In her sermon for the Feast of St. Francis, Mother Juana completes the gender transformation of St. Francis by declaring him the Bride and Wife of Christ. The Lord asks Francis “If you want to be my wife” and more pointedly “...if you want to be united and have relations with me …” [Si quieres ser mi muger y si te quieres unir y ayuntar conmigo.] So when Francis consents, he explains: “I will be united with you like the wife is united with the husband.” [me ayuntare contigo, asi como la esposa se ayunta con el esposo., p. 154] Jesus invites him to realize this union by sharing in the intensity of his Passion, to which Francis agrees. Juana then explains as narrator “And he was so united with him in that hour that He [Jesus] imprinted him with his five wounds after the same manner he received them on the cross.” (p. 154) [y que asi fue tan ayuntado con el en aquella hora que le imprimio las sus cinco llagas de la manera que rescibio en la cruz, p. 154] Surtz explains that the verb Juana uses for unite, “ayuntar,” includes the meaning “to have sexual intercourse…” thereby adding a “sexual semantic charge” to the verb. (p. 95) For Juana, Francis not only becomes Christ’s wife, but in the moment of marital consummation, his flesh is also penetrated by the Passion of Christ. For a 15th-century celibate, Juana could not be more explicit.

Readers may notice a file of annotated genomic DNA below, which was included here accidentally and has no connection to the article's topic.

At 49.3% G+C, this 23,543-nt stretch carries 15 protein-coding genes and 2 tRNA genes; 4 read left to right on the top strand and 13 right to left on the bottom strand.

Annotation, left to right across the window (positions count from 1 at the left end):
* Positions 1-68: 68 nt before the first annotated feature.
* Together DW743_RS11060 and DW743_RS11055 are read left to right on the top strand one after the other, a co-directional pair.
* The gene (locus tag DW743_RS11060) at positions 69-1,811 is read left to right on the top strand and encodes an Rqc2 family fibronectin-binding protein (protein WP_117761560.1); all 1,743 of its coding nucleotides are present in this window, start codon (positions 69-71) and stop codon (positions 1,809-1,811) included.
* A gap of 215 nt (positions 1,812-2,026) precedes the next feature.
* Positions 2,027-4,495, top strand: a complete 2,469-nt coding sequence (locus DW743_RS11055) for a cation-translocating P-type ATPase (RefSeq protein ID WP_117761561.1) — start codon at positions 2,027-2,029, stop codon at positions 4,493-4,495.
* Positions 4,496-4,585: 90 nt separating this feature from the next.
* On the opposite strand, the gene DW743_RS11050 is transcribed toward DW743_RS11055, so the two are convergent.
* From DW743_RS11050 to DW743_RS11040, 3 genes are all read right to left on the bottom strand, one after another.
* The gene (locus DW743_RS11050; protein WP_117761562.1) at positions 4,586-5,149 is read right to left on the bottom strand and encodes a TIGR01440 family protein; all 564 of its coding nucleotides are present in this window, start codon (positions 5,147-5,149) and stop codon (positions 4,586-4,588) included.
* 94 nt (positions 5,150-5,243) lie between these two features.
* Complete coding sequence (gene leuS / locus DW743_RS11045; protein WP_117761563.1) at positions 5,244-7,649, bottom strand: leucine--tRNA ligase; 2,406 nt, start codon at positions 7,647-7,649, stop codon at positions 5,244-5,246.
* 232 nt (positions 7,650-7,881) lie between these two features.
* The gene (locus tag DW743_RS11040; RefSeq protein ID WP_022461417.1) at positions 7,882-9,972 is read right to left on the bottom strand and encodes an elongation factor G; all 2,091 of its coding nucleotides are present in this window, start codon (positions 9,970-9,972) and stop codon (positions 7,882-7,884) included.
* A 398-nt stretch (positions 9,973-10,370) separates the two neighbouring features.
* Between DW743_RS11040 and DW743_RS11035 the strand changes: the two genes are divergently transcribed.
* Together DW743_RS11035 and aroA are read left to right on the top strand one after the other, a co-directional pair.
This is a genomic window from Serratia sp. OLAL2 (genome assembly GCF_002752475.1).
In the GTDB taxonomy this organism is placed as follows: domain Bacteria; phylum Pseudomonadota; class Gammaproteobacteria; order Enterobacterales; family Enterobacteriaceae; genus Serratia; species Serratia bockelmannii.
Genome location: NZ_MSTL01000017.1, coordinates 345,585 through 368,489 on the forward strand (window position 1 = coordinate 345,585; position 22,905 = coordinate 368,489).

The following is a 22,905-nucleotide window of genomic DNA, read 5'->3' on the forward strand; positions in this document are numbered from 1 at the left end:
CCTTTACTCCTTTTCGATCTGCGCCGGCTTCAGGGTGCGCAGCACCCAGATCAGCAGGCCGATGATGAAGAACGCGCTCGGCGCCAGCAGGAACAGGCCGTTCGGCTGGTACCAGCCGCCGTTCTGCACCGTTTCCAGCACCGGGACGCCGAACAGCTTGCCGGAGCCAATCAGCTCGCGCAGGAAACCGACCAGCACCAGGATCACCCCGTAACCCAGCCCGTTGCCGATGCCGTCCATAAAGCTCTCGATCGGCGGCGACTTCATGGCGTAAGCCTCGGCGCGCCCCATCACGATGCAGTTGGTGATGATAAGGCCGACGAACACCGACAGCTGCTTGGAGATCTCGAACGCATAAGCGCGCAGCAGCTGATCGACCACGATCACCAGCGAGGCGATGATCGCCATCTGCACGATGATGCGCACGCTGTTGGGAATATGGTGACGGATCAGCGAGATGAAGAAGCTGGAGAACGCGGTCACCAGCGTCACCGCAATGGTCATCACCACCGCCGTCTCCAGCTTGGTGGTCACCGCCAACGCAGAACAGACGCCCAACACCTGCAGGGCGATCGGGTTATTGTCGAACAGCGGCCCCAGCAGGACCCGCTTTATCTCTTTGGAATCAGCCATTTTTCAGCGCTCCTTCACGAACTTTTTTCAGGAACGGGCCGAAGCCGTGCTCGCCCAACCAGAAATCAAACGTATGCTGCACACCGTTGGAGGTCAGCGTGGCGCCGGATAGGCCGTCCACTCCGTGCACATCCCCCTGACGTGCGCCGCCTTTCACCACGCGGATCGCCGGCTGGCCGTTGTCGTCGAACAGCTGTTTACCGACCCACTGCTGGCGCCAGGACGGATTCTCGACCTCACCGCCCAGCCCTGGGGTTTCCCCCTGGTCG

Juana uses this same verb to equally describe the Lord’s embrace of St. Clare. In a sermon for the Feast of St. Clare, Juana describes God’s intimacy with Clare as so fecund, that she mystically births the Christ Child. For Juana, the ultimate union with God is a mystical marriage. She herself experienced this same union. And as a Franciscan, her spiritual experience was deeply embodied and physical. She described it this way: “The Lord embraced me and placed his feet on my feet and his knees on my knees…and his palms on mine and his head and body against mine.” (p. 68) [Entonces abrazome el Senor y puso sus pies en mis pies y sus rodillas en mis rodillas… e sus palmas en las mias e su caveza e cuerpo todo junto con el mio. p. 68]